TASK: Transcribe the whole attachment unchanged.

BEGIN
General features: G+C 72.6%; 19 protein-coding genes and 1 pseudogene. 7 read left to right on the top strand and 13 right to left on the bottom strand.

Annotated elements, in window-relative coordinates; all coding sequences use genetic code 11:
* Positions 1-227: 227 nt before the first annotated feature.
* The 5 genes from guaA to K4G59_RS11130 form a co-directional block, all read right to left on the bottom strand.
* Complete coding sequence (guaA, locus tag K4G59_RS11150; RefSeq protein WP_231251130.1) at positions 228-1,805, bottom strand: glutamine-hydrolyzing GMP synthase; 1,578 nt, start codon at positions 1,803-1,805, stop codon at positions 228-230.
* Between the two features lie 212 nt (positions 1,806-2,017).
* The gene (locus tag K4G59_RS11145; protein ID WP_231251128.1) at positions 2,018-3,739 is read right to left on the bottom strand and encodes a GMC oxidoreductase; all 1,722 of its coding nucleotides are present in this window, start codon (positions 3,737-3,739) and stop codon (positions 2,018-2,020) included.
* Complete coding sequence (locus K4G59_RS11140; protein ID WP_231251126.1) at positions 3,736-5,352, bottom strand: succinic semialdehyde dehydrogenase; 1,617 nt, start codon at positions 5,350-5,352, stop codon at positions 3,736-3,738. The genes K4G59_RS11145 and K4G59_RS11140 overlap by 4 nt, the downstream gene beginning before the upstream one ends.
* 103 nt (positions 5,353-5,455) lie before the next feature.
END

General features: G+C 72.6%; 19 protein-coding genes and 1 pseudogene. 7 read left to right on the top strand and 13 right to left on the bottom strand.

Annotated elements, in window-relative coordinates; all coding sequences use genetic code 11:
* Positions 1-227: 227 nt before the first annotated feature.
* The 5 genes from guaA to K4G59_RS11130 form a co-directional block, all read right to left on the bottom strand.
* Complete coding sequence (guaA, locus tag K4G59_RS11150; RefSeq protein WP_231251130.1) at positions 228-1,805, bottom strand: glutamine-hydrolyzing GMP synthase; 1,578 nt, start codon at positions 1,803-1,805, stop codon at positions 228-230.
* Between the two features lie 212 nt (positions 1,806-2,017).
* The gene (locus tag K4G59_RS11145; protein ID WP_231251128.1) at positions 2,018-3,739 is read right to left on the bottom strand and encodes a GMC oxidoreductase; all 1,722 of its coding nucleotides are present in this window, start codon (positions 3,737-3,739) and stop codon (positions 2,018-2,020) included.
* Complete coding sequence (locus K4G59_RS11140; protein ID WP_231251126.1) at positions 3,736-5,352, bottom strand: succinic semialdehyde dehydrogenase; 1,617 nt, start codon at positions 5,350-5,352, stop codon at positions 3,736-3,738. The genes K4G59_RS11145 and K4G59_RS11140 overlap by 4 nt, the downstream gene beginning before the upstream one ends.
* 103 nt (positions 5,353-5,455) lie before the next feature.